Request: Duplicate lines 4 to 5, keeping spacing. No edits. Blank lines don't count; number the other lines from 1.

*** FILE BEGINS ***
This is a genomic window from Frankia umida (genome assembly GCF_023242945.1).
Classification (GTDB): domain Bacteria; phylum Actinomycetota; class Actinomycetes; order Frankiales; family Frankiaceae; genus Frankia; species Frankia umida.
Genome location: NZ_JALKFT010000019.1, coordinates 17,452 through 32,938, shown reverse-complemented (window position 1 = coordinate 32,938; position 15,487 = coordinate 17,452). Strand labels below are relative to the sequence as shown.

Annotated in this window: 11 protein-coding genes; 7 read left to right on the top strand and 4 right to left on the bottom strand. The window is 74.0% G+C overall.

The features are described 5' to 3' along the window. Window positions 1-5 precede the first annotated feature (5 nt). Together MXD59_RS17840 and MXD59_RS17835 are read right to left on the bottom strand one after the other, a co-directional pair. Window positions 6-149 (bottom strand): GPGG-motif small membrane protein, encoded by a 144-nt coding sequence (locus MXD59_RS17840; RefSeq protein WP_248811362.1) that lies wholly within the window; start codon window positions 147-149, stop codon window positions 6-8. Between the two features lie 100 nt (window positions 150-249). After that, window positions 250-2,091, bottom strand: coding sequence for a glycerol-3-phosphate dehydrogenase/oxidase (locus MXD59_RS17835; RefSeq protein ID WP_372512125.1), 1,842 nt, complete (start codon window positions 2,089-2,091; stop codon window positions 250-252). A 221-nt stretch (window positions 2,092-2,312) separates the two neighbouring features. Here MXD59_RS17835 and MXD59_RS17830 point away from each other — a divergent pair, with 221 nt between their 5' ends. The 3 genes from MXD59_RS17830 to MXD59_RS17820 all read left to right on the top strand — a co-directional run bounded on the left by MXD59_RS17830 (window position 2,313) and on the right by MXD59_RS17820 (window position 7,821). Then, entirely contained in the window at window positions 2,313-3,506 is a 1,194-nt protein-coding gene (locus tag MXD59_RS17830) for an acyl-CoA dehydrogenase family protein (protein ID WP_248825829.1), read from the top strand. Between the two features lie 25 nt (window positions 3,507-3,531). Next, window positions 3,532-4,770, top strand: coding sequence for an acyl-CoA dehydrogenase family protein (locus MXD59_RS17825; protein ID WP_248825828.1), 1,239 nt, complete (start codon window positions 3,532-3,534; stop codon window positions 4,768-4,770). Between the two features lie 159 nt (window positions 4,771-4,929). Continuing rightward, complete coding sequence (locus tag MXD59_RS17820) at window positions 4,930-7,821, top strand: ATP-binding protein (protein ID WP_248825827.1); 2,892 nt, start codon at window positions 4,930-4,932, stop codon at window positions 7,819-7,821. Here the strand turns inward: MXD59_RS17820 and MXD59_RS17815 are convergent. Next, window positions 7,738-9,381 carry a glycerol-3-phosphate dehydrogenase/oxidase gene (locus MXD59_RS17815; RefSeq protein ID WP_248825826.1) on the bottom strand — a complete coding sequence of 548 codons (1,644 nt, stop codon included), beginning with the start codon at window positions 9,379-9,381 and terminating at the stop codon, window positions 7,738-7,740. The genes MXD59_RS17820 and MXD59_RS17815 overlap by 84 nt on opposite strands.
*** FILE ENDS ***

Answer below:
Annotated in this window: 11 protein-coding genes; 7 read left to right on the top strand and 4 right to left on the bottom strand. The window is 74.0% G+C overall.

The features are described 5' to 3' along the window. Window positions 1-5 precede the first annotated feature (5 nt). Together MXD59_RS17840 and MXD59_RS17835 are read right to left on the bottom strand one after the other, a co-directional pair. Window positions 6-149 (bottom strand): GPGG-motif small membrane protein, encoded by a 144-nt coding sequence (locus MXD59_RS17840; RefSeq protein WP_248811362.1) that lies wholly within the window; start codon window positions 147-149, stop codon window positions 6-8. Between the two features lie 100 nt (window positions 150-249). After that, window positions 250-2,091, bottom strand: coding sequence for a glycerol-3-phosphate dehydrogenase/oxidase (locus MXD59_RS17835; RefSeq protein ID WP_372512125.1), 1,842 nt, complete (start codon window positions 2,089-2,091; stop codon window positions 250-252). A 221-nt stretch (window positions 2,092-2,312) separates the two neighbouring features. Here MXD59_RS17835 and MXD59_RS17830 point away from each other — a divergent pair, with 221 nt between their 5' ends. The 3 genes from MXD59_RS17830 to MXD59_RS17820 all read left to right on the top strand — a co-directional run bounded on the left by MXD59_RS17830 (window position 2,313) and on the right by MXD59_RS17820 (window position 7,821). Then, entirely contained in the window at window positions 2,313-3,506 is a 1,194-nt protein-coding gene (locus tag MXD59_RS17830) for an acyl-CoA dehydrogenase family protein (protein ID WP_248825829.1), read from the top strand. Between the two features lie 25 nt (window positions 3,507-3,531). Next, window positions 3,532-4,770, top strand: coding sequence for an acyl-CoA dehydrogenase family protein (locus MXD59_RS17825; protein ID WP_248825828.1), 1,239 nt, complete (start codon window positions 3,532-3,534; stop codon window positions 4,768-4,770). Between the two features lie 159 nt (window positions 4,771-4,929). Continuing rightward, complete coding sequence (locus tag MXD59_RS17820) at window positions 4,930-7,821, top strand: ATP-binding protein (protein ID WP_248825827.1); 2,892 nt, start codon at window positions 4,930-4,932, stop codon at window positions 7,819-7,821. Here the strand turns inward: MXD59_RS17820 and MXD59_RS17815 are convergent. Next, window positions 7,738-9,381 carry a glycerol-3-phosphate dehydrogenase/oxidase gene (locus MXD59_RS17815; RefSeq protein ID WP_248825826.1) on the bottom strand — a complete coding sequence of 548 codons (1,644 nt, stop codon included), beginning with the start codon at window positions 9,379-9,381 and terminating at the stop codon, window positions 7,738-7,740. The genes MXD59_RS17820 and MXD59_RS17815 overlap by 84 nt on opposite strands.